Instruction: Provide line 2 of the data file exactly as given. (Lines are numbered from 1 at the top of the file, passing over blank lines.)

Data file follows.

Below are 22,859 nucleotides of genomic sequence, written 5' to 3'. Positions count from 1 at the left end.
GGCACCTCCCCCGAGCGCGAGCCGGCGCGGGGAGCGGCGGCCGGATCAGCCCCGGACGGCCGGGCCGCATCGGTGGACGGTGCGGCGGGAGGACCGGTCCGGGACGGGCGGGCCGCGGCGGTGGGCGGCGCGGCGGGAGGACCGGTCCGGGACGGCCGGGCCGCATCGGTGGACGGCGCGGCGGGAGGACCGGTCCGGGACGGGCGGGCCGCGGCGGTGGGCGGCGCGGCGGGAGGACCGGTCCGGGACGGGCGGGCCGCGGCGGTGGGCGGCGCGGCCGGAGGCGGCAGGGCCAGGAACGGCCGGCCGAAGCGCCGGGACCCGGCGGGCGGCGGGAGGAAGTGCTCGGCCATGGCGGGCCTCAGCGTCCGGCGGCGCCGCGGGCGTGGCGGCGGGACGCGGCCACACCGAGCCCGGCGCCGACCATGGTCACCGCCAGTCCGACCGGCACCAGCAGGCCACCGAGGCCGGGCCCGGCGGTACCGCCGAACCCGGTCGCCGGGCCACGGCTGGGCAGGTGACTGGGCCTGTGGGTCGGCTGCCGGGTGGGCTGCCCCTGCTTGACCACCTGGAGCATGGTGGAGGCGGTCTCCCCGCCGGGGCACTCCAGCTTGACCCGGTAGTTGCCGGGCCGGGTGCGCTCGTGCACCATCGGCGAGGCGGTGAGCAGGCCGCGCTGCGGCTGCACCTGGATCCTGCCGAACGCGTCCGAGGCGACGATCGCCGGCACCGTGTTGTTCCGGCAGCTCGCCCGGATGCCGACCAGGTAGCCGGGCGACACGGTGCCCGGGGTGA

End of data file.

GGCACCTCCCCCGAGCGCGAGCCGGCGCGGGGAGCGGCGGCCGGATCAGCCCCGGACGGCCGGGCCGCATCGGTGGACGGTGCGGCGGGAGGACCGGTCCGGGACGGGCGGGCCGCGGCGGTGGGCGGCGCGGCGGGAGGACCGGTCCGGGACGGCCGGGCCGCATCGGTGGACGGCGCGGCGGGAGGACCGGTCCGGGACGGGCGGGCCGCGGCGGTGGGCGGCGCGGCGGGAGGACCGGTCCGGGACGGGCGGGCCGCGGCGGTGGGCGGCGCGGCCGGAGGCGGCAGGGCCAGGAACGGCCGGCCGAAGCGCCGGGACCCGGCGGGCGGCGGGAGGAAGTGCTCGGCCATGGCGGGCCTCAGCGTCCGGCGGCGCCGCGGGCGTGGCGGCGGGACGCGGCCACACCGAGCCCGGCGCCGACCATGGTCACCGCCAGTCCGACCGGCACCAGCAGGCCACCGAGGCCGGGCCCGGCGGTACCGCCGAACCCGGTCGCCGGGCCACGGCTGGGCAGGTGACTGGGCCTGTGGGTCGGCTGCCGGGTGGGCTGCCCCTGCTTGACCACCTGGAGCATGGTGGAGGCGGTCTCCCCGCCGGGGCACTCCAGCTTGACCCGGTAGTTGCCGGGCCGGGTGCGCTCGTGCACCATCGGCGAGGCGGTGAGCAGGCCGCGCTGCGGCTGCACCTGGATCCTGCCGAACGCGTCCGAGGCGACGATCGCCGGCACCGTGTTGTTCCGGCAGCTCGCCCGGATGCCGACCAGGTAGCCGGGCGACACGGTGCCCGGGGTGA